The defensive game plan for Florida’s 66-49 win over Fresno State at the Orange Bowl Classic in Sunrise Saturday started with defending the 3-point line. Dissatisfied with the way the Gators handled the 3-point shooters from both Kansas and Memphis, Billy Donovan wanted to see the Gators force Fresno State completely out of its comfort zone.
In particular, Donovan wanted to prevent guards Marvelle Harris and Cezar Guerrero from heating up on the perimeter which would open up the inside game for Paul Watson and Alex Davis. Harris, Fresno’s leading scorer, scored only 10 and was 0-4 from the 3-point line. Although Guerrero scored 17 points, he was forced into taking seven shots that ranged from bad to questionable.
And, by dominating the boards, 47-26, the Gators took away the transition game, which made Fresno run a lot of clock, something they weren’t comfortable doing.
“They weren’t able to score quickly against us,” Donovan said. “We made them go deep into the clock and I thought the rebounding on the offensive glass was very good. We were very, very active.”
This was the first game this season the Gators have held an opponent to fewer than 50 points in a game. The only reason Fresno got it close to 50 was Watson hit a half-court shot as the game clock expired.
Donovan called it Florida’s best defensive effort of the season.
“I thought this was probably our best game defensively from start to finish against a team that offensively that puts a lot of numbers up and shoots the ball very well from behind the 3-point line,” Donovan said. “Obviously they threw one in from half court but they were really 3-16 in the game. I thought our guys were really locked in there. I was proud the fact that even though we weren’t very good offensively in the first half we still stuck with our defense.”
YEGUETE WAS A BRIGHT SPOT
This was the best game of the season for Will Yeguete, who has been quietly getting back his strength after undergoing microfracture surgery on his right knee back in the summer. Always a defensive stalwart and blessed with the ability to score garbage points and come up with loose balls, Yeguete had a complete game, scoring nine points, grabbing a game high 10 rebounds and blocking a shot in 28 minutes.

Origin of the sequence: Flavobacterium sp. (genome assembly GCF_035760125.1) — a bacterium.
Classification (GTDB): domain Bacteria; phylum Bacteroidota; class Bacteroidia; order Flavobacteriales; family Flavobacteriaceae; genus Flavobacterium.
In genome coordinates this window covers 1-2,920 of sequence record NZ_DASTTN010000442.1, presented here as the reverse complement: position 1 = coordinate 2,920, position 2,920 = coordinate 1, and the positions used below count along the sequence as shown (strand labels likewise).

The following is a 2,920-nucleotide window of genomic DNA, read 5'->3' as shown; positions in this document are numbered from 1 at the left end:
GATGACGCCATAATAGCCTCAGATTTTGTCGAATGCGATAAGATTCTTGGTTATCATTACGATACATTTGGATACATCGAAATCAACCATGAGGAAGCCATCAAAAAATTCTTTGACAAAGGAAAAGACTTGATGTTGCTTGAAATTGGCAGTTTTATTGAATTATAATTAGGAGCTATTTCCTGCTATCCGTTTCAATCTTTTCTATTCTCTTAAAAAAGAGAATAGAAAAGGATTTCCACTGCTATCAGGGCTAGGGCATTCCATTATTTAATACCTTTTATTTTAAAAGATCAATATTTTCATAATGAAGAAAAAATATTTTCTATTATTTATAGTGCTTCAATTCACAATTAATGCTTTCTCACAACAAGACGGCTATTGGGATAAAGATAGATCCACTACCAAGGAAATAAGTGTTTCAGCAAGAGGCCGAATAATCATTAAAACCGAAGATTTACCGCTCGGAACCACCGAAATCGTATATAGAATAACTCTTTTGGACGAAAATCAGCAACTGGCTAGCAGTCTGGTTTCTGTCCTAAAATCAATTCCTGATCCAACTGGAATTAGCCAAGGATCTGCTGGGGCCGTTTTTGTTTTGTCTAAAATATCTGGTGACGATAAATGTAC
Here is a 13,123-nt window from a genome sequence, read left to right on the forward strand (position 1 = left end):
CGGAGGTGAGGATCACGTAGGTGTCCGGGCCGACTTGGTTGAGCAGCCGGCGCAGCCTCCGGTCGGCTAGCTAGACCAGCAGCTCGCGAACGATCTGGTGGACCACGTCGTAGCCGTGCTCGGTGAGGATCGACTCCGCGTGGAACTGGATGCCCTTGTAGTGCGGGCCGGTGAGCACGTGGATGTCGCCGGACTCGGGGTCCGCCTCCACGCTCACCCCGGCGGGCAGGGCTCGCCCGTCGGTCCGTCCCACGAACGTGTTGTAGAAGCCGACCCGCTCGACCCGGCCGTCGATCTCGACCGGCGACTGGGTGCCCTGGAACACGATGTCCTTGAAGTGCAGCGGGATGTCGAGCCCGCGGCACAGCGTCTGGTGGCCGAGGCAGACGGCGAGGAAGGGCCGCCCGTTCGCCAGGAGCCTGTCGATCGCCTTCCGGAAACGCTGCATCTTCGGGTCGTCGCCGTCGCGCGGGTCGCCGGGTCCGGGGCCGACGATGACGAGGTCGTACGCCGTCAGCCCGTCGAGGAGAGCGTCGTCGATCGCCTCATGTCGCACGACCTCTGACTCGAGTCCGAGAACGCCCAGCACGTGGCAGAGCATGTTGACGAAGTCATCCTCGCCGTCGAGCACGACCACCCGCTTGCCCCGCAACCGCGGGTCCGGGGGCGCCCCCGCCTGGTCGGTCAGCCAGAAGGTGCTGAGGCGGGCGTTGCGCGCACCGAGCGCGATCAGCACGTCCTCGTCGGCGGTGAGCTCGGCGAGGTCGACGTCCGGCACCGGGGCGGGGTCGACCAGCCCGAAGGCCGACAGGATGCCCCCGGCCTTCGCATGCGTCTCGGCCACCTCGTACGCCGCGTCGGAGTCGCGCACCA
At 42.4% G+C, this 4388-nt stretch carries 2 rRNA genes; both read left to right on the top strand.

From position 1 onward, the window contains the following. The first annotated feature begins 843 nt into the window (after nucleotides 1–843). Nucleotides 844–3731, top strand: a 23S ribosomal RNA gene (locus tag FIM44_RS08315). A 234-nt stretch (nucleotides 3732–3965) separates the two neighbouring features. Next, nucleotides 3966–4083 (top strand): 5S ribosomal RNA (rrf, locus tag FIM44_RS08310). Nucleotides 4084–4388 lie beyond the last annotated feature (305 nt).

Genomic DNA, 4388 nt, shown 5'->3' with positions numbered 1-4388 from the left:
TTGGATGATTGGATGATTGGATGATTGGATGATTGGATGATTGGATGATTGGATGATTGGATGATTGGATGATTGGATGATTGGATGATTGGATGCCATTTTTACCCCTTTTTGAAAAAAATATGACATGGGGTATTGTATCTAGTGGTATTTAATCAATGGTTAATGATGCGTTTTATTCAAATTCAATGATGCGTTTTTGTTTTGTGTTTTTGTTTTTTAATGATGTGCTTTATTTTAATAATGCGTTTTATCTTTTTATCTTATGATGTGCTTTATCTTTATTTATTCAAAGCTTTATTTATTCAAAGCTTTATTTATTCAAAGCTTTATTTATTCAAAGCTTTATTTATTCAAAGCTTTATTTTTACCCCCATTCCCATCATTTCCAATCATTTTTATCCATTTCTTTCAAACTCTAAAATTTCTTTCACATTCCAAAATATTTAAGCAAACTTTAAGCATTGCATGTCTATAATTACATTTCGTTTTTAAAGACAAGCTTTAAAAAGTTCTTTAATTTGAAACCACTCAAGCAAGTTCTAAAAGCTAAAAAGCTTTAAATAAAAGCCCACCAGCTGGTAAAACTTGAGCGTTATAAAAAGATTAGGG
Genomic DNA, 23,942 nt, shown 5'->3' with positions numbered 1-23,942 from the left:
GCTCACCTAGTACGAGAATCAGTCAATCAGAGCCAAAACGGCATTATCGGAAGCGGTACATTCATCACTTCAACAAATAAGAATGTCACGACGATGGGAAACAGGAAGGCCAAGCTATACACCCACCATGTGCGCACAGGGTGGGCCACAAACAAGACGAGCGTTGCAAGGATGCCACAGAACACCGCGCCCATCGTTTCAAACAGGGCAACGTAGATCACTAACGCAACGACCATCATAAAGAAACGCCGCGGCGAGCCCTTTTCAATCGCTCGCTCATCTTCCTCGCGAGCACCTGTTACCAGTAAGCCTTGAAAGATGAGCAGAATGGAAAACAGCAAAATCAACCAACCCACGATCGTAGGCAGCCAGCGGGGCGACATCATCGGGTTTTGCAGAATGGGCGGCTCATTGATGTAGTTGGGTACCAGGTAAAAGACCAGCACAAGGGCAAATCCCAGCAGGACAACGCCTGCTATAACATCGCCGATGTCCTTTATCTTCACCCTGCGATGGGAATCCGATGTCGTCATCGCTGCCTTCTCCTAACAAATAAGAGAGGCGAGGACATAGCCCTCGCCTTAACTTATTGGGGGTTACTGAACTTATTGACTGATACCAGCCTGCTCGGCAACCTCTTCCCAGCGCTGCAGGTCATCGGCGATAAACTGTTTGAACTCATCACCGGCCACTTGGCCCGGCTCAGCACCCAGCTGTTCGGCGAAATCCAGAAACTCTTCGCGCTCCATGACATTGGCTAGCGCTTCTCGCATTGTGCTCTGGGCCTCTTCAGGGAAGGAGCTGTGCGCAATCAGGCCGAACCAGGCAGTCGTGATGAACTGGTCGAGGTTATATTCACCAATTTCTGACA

It was an effort that drew Donovan’s praise.
I thought the most underrated guy tonight was Will Yeguete,” Donovan said. “He was awesome. He had nine points, 10 rebounds, loose balls … he was very active defensively. He’s one of those guys who I think a lot of time that people who are covering our team don’t have a great appreciate for what he does. He’s a great help defender. He’s a great on-ball defender. He rebounds. He’s in the right spots. He’s really reliable. I thought he played exceptional today.”
HILL TWEAKED HIS ANKLE
Kasey Hill sat the final 9:29 of the game after tweaking his left ankle. Earlier in the year, Hill sat four full games after suffering a high ankle sprain in his right ankle against Southern University.
The injury wasn’t serious and Hill was seen running off the court with teammates after the game. Donovan still didn’t see any reason to take chances. At the time of the Saturday injury, the Gators were leading, 46-30, so Hill took a spot on the bench the rest of the way.
He stepped on the back of a guy’s foot and kind of tweaked his ankle a little bit,” Donovan said. “… We were up by 15 points and the way the game was going it just didn’t make any sense to put him back on the floor.”
With no game until next Sunday’s contest at the O-Dome with Savannah State, Hill will get plenty of rest and treatment the next few days.
ALEX, ERIK MURPHY: DIFFERENT PLAYERS, PERSONALITIES
While Donovan is certainly hoping he can get Erik Murphy results out of younger brother and Duke transfer Alex Murphy, he understands that he’s dealing with two distinct players and personalities.
I think he’s totally different as a player, totally different as a person,” Donovan said. Erik was always a little bit of a shy and introverted person when he first came here. Alex is very outgoing, very personable. I think once Erik became a junior he was a lot more verbal, a lot more outgoing.”
Whereas Erik was a 6-11 who learned to be effective on the inside, his calling card was his 3-point shot. His ability to stretch a defense is why he’s earned a roster spot as a rookie with the Chicago Bulls, who drafted him in the second round after he finished his Florida eligibility.
Alex is 6-9, 230, and while probably not in Erik’s league as a knockdown shooter, he can do things that Erik cannot.
Erik is a power forward/center and has that unique characteristic of really being able to stretch a defense the way he shoots the ball,” Donovan said. Alex is more of a guy who can put the ball on the floor and create off the dribble. He’s probably a little bit more fluid offensively. I don’t know if he shoots the ball right now at the same level that Erik shoots at.”